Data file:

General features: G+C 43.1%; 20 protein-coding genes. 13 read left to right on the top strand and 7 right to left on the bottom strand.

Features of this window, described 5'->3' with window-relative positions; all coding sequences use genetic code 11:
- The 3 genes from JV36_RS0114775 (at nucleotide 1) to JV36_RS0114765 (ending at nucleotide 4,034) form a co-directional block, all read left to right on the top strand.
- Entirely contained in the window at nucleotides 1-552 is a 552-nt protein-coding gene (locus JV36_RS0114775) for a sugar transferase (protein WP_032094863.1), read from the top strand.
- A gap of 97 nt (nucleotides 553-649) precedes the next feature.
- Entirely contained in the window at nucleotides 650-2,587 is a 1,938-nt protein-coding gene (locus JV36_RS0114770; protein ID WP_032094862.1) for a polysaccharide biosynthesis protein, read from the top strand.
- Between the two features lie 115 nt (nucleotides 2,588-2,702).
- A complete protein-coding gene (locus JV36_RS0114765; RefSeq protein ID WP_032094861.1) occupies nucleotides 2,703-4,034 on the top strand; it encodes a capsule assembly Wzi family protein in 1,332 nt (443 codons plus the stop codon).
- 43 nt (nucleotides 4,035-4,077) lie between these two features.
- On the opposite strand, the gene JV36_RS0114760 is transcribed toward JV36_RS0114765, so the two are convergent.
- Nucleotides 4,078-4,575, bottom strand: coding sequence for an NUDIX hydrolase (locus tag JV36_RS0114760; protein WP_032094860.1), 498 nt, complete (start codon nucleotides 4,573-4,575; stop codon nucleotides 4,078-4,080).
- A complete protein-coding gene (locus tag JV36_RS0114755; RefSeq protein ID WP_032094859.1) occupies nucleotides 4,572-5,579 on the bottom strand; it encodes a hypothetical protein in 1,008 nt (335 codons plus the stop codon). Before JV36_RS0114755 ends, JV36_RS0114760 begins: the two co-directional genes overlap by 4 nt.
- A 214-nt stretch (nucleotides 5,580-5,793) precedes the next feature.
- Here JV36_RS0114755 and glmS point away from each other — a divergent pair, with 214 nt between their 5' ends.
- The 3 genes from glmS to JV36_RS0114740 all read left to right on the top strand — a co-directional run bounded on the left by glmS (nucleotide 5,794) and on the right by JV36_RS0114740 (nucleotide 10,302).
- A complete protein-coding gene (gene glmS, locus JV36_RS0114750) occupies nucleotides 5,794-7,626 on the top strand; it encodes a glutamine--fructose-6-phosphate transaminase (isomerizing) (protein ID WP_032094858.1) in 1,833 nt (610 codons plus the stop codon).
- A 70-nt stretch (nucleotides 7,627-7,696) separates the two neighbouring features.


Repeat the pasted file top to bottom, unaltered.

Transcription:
General features: G+C 43.1%; 20 protein-coding genes. 13 read left to right on the top strand and 7 right to left on the bottom strand.

Features of this window, described 5'->3' with window-relative positions; all coding sequences use genetic code 11:
- The 3 genes from JV36_RS0114775 (at nucleotide 1) to JV36_RS0114765 (ending at nucleotide 4,034) form a co-directional block, all read left to right on the top strand.
- Entirely contained in the window at nucleotides 1-552 is a 552-nt protein-coding gene (locus JV36_RS0114775) for a sugar transferase (protein WP_032094863.1), read from the top strand.
- A gap of 97 nt (nucleotides 553-649) precedes the next feature.
- Entirely contained in the window at nucleotides 650-2,587 is a 1,938-nt protein-coding gene (locus JV36_RS0114770; protein ID WP_032094862.1) for a polysaccharide biosynthesis protein, read from the top strand.
- Between the two features lie 115 nt (nucleotides 2,588-2,702).
- A complete protein-coding gene (locus JV36_RS0114765; RefSeq protein ID WP_032094861.1) occupies nucleotides 2,703-4,034 on the top strand; it encodes a capsule assembly Wzi family protein in 1,332 nt (443 codons plus the stop codon).
- 43 nt (nucleotides 4,035-4,077) lie between these two features.
- On the opposite strand, the gene JV36_RS0114760 is transcribed toward JV36_RS0114765, so the two are convergent.
- Nucleotides 4,078-4,575, bottom strand: coding sequence for an NUDIX hydrolase (locus tag JV36_RS0114760; protein WP_032094860.1), 498 nt, complete (start codon nucleotides 4,573-4,575; stop codon nucleotides 4,078-4,080).
- A complete protein-coding gene (locus tag JV36_RS0114755; RefSeq protein ID WP_032094859.1) occupies nucleotides 4,572-5,579 on the bottom strand; it encodes a hypothetical protein in 1,008 nt (335 codons plus the stop codon). Before JV36_RS0114755 ends, JV36_RS0114760 begins: the two co-directional genes overlap by 4 nt.
- A 214-nt stretch (nucleotides 5,580-5,793) precedes the next feature.
- Here JV36_RS0114755 and glmS point away from each other — a divergent pair, with 214 nt between their 5' ends.
- The 3 genes from glmS to JV36_RS0114740 all read left to right on the top strand — a co-directional run bounded on the left by glmS (nucleotide 5,794) and on the right by JV36_RS0114740 (nucleotide 10,302).
- A complete protein-coding gene (gene glmS, locus JV36_RS0114750) occupies nucleotides 5,794-7,626 on the top strand; it encodes a glutamine--fructose-6-phosphate transaminase (isomerizing) (protein ID WP_032094858.1) in 1,833 nt (610 codons plus the stop codon).
- A 70-nt stretch (nucleotides 7,627-7,696) separates the two neighbouring features.